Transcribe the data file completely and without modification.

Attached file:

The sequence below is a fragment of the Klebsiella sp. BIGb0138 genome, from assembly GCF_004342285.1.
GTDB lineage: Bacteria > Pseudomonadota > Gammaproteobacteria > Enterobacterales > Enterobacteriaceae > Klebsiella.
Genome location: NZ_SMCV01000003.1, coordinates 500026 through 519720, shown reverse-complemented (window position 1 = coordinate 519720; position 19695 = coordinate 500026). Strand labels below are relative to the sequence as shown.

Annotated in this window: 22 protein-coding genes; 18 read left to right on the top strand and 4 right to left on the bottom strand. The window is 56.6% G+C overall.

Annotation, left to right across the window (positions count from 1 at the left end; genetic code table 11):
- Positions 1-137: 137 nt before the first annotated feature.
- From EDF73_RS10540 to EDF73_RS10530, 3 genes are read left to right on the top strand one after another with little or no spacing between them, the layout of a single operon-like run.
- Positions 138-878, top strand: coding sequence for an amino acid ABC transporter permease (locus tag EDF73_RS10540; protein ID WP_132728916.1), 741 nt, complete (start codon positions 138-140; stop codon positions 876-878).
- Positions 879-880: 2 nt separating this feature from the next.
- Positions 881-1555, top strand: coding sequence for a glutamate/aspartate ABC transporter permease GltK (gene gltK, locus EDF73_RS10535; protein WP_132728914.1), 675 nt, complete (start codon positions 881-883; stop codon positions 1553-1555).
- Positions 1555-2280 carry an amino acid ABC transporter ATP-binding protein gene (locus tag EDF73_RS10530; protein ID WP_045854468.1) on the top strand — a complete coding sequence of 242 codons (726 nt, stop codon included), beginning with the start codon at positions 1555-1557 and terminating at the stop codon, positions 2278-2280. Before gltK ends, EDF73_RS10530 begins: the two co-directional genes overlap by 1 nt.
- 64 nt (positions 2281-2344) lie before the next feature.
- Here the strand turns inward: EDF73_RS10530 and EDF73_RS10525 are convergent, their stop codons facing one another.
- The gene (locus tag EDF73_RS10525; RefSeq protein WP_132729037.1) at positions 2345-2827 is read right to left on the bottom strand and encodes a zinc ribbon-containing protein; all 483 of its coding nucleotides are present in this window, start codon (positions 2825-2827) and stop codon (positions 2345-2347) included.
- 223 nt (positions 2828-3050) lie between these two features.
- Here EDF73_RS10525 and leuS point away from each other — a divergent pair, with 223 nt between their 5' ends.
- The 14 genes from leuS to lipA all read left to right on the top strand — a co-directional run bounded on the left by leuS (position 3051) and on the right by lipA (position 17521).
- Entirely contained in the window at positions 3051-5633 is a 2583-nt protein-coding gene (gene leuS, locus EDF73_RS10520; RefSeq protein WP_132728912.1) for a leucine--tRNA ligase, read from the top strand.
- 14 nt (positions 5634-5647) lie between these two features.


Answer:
The sequence below is a fragment of the Klebsiella sp. BIGb0138 genome, from assembly GCF_004342285.1.
GTDB lineage: Bacteria > Pseudomonadota > Gammaproteobacteria > Enterobacterales > Enterobacteriaceae > Klebsiella.
Genome location: NZ_SMCV01000003.1, coordinates 500026 through 519720, shown reverse-complemented (window position 1 = coordinate 519720; position 19695 = coordinate 500026). Strand labels below are relative to the sequence as shown.

Annotated in this window: 22 protein-coding genes; 18 read left to right on the top strand and 4 right to left on the bottom strand. The window is 56.6% G+C overall.

Annotation, left to right across the window (positions count from 1 at the left end; genetic code table 11):
- Positions 1-137: 137 nt before the first annotated feature.
- From EDF73_RS10540 to EDF73_RS10530, 3 genes are read left to right on the top strand one after another with little or no spacing between them, the layout of a single operon-like run.
- Positions 138-878, top strand: coding sequence for an amino acid ABC transporter permease (locus tag EDF73_RS10540; protein ID WP_132728916.1), 741 nt, complete (start codon positions 138-140; stop codon positions 876-878).
- Positions 879-880: 2 nt separating this feature from the next.
- Positions 881-1555, top strand: coding sequence for a glutamate/aspartate ABC transporter permease GltK (gene gltK, locus EDF73_RS10535; protein WP_132728914.1), 675 nt, complete (start codon positions 881-883; stop codon positions 1553-1555).
- Positions 1555-2280 carry an amino acid ABC transporter ATP-binding protein gene (locus tag EDF73_RS10530; protein ID WP_045854468.1) on the top strand — a complete coding sequence of 242 codons (726 nt, stop codon included), beginning with the start codon at positions 1555-1557 and terminating at the stop codon, positions 2278-2280. Before gltK ends, EDF73_RS10530 begins: the two co-directional genes overlap by 1 nt.
- 64 nt (positions 2281-2344) lie before the next feature.
- Here the strand turns inward: EDF73_RS10530 and EDF73_RS10525 are convergent, their stop codons facing one another.
- The gene (locus tag EDF73_RS10525; RefSeq protein WP_132729037.1) at positions 2345-2827 is read right to left on the bottom strand and encodes a zinc ribbon-containing protein; all 483 of its coding nucleotides are present in this window, start codon (positions 2825-2827) and stop codon (positions 2345-2347) included.
- 223 nt (positions 2828-3050) lie between these two features.
- Here EDF73_RS10525 and leuS point away from each other — a divergent pair, with 223 nt between their 5' ends.
- The 14 genes from leuS to lipA all read left to right on the top strand — a co-directional run bounded on the left by leuS (position 3051) and on the right by lipA (position 17521).
- Entirely contained in the window at positions 3051-5633 is a 2583-nt protein-coding gene (gene leuS, locus EDF73_RS10520; RefSeq protein WP_132728912.1) for a leucine--tRNA ligase, read from the top strand.
- 14 nt (positions 5634-5647) lie between these two features.